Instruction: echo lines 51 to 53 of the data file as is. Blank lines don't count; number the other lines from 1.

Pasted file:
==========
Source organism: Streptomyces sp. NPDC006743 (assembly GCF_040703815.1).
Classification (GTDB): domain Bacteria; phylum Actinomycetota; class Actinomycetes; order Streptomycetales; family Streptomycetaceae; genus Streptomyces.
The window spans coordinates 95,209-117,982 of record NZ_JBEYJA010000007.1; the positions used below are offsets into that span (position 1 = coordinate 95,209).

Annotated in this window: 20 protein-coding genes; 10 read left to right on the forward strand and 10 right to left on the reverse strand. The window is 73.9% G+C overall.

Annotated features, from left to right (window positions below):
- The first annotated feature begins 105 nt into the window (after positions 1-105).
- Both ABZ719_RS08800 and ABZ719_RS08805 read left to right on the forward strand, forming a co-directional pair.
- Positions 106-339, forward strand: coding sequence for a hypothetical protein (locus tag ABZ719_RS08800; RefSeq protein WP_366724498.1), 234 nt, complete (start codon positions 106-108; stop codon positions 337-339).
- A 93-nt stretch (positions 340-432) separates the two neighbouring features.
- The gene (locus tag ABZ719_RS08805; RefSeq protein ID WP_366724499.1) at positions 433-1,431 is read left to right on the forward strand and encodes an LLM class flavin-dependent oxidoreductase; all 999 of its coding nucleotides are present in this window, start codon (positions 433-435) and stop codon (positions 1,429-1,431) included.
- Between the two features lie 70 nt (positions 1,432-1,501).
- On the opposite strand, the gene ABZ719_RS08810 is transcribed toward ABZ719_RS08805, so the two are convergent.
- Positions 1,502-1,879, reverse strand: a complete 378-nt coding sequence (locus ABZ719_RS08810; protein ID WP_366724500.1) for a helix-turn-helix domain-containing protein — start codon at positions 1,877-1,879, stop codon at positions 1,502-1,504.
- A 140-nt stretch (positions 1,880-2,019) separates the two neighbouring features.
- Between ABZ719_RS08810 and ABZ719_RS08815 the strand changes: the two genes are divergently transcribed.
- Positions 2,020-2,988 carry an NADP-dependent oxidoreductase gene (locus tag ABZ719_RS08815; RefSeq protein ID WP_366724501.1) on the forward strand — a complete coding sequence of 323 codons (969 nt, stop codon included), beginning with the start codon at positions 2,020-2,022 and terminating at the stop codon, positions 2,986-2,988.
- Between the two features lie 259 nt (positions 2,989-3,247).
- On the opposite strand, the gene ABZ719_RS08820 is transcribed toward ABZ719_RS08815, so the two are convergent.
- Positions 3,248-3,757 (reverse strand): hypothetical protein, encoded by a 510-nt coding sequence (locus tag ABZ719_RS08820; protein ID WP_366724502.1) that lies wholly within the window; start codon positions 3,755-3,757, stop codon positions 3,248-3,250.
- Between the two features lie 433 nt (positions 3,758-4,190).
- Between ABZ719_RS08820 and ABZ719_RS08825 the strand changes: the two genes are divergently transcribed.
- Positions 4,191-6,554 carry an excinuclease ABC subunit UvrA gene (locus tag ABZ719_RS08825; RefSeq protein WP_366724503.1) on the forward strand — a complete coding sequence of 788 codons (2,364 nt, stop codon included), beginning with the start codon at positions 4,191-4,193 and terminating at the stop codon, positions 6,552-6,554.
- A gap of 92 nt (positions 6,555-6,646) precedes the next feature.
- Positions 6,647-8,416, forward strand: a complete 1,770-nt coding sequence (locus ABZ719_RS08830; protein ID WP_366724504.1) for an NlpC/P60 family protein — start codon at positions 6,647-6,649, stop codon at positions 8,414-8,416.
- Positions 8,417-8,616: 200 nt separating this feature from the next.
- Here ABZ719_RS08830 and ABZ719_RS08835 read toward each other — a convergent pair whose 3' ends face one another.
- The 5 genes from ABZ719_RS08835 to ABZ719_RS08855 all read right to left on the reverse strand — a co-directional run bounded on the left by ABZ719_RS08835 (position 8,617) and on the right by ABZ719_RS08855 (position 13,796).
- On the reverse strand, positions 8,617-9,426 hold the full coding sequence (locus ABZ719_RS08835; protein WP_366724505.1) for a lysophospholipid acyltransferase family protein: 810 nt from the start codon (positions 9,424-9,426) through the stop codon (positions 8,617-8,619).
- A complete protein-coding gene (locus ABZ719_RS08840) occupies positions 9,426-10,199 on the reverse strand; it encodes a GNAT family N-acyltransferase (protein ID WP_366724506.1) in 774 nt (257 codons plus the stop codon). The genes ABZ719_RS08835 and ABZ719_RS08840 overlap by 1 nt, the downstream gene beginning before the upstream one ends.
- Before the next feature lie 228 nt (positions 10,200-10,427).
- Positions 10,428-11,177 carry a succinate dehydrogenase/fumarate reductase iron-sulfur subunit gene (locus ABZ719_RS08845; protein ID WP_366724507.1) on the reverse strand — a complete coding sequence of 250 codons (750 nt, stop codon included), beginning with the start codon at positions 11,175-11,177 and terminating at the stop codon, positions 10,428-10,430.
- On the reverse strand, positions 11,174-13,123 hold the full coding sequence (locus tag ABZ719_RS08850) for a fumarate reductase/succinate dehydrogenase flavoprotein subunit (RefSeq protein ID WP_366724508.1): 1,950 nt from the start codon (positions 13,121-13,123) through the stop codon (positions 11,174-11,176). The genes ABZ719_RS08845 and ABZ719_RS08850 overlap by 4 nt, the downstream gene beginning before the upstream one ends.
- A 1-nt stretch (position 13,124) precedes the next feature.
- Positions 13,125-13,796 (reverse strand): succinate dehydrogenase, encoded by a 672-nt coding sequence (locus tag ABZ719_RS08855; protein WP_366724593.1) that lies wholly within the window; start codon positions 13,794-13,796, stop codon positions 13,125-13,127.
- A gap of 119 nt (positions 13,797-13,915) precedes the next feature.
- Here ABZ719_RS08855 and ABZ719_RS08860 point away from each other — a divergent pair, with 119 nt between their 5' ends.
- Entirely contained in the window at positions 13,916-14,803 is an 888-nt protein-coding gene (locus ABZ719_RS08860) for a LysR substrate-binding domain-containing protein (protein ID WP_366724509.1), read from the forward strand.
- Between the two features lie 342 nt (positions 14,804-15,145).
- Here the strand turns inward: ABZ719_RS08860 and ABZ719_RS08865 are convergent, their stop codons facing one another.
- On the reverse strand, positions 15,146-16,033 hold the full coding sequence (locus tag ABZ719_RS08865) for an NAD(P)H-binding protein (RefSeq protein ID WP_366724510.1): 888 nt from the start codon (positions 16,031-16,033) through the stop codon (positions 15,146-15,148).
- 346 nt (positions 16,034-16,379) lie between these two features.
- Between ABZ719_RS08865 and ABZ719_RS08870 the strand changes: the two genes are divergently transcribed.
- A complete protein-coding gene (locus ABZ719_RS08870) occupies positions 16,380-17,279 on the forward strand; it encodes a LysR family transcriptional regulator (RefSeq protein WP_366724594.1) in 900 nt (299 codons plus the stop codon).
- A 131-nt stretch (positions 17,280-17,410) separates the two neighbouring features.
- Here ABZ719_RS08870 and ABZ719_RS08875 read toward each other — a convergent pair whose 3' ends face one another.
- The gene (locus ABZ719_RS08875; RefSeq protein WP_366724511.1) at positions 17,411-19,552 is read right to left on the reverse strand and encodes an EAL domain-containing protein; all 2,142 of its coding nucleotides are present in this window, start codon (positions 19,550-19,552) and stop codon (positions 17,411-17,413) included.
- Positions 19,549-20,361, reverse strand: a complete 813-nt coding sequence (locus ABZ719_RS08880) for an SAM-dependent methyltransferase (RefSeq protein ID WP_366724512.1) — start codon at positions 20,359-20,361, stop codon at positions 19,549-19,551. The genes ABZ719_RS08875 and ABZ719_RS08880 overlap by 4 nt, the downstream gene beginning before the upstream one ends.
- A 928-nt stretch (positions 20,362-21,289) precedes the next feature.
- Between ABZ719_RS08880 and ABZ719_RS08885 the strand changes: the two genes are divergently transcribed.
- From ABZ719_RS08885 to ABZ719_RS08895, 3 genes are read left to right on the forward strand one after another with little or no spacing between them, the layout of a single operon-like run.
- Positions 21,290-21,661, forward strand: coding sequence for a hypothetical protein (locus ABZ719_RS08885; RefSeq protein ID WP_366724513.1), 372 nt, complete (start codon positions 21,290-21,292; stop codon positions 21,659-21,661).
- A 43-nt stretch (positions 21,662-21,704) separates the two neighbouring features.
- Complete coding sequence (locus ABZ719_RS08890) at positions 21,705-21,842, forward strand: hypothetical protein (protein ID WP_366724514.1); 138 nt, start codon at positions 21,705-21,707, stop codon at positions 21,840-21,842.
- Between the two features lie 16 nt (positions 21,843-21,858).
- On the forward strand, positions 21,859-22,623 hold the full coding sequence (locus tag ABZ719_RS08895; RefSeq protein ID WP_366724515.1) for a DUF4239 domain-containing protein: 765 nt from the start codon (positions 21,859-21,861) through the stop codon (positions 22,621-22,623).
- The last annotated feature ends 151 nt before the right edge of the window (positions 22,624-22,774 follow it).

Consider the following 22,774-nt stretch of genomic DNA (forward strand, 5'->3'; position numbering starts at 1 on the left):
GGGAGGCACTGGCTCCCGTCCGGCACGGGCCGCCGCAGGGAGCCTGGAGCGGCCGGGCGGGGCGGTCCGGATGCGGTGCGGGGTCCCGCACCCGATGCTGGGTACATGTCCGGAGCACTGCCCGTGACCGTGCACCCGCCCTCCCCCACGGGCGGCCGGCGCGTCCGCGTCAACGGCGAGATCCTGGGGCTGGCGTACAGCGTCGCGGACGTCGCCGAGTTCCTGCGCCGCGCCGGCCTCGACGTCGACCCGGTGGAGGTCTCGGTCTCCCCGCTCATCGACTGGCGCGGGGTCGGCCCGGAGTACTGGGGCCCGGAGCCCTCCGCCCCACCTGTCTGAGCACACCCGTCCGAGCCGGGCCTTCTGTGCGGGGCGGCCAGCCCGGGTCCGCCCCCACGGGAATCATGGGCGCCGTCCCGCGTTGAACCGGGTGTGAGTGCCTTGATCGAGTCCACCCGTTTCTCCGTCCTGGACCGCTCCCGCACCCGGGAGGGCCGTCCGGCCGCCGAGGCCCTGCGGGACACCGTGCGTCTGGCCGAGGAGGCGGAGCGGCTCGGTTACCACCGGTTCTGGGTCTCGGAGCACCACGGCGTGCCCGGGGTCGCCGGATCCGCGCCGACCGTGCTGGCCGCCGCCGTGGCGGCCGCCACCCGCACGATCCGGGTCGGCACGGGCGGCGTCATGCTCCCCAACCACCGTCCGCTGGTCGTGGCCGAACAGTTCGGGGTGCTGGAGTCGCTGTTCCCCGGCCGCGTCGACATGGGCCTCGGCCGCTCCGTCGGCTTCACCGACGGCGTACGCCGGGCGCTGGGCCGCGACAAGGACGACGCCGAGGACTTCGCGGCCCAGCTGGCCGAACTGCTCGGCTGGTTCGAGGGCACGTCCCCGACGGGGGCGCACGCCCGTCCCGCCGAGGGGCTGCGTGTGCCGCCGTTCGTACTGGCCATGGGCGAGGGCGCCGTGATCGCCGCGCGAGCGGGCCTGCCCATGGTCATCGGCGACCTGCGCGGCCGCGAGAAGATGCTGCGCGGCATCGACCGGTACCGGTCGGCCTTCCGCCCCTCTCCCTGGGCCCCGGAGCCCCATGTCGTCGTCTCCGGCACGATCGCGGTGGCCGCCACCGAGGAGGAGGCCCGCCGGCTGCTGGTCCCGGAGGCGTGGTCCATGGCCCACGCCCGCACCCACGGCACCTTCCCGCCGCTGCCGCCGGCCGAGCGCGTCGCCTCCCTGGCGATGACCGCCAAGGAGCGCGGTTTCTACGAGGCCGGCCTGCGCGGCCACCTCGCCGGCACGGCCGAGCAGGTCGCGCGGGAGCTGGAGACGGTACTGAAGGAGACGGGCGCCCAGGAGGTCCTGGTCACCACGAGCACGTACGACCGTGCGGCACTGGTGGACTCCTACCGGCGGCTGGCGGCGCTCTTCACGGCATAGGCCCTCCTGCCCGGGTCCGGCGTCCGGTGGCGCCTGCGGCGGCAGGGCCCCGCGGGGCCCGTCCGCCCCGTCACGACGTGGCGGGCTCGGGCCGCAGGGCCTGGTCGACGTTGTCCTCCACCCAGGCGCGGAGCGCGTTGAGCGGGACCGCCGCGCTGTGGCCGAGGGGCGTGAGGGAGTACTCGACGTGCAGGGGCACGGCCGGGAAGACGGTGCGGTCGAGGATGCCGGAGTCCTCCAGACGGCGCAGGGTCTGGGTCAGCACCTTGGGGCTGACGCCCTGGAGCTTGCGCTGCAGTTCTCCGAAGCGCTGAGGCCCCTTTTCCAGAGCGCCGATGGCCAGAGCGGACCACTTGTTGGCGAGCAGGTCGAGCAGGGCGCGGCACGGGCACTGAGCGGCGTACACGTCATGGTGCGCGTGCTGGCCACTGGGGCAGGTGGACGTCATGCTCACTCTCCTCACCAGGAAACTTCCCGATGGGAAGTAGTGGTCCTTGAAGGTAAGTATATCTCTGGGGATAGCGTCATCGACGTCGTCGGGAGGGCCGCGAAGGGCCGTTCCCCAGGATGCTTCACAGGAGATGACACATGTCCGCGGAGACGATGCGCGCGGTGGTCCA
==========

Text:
- Positions 21,290-21,661, forward strand: coding sequence for a hypothetical protein (locus ABZ719_RS08885; RefSeq protein ID WP_366724513.1), 372 nt, complete (start codon positions 21,290-21,292; stop codon positions 21,659-21,661).
- A 43-nt stretch (positions 21,662-21,704) separates the two neighbouring features.
- Complete coding sequence (locus ABZ719_RS08890) at positions 21,705-21,842, forward strand: hypothetical protein (protein ID WP_366724514.1); 138 nt, start codon at positions 21,705-21,707, stop codon at positions 21,840-21,842.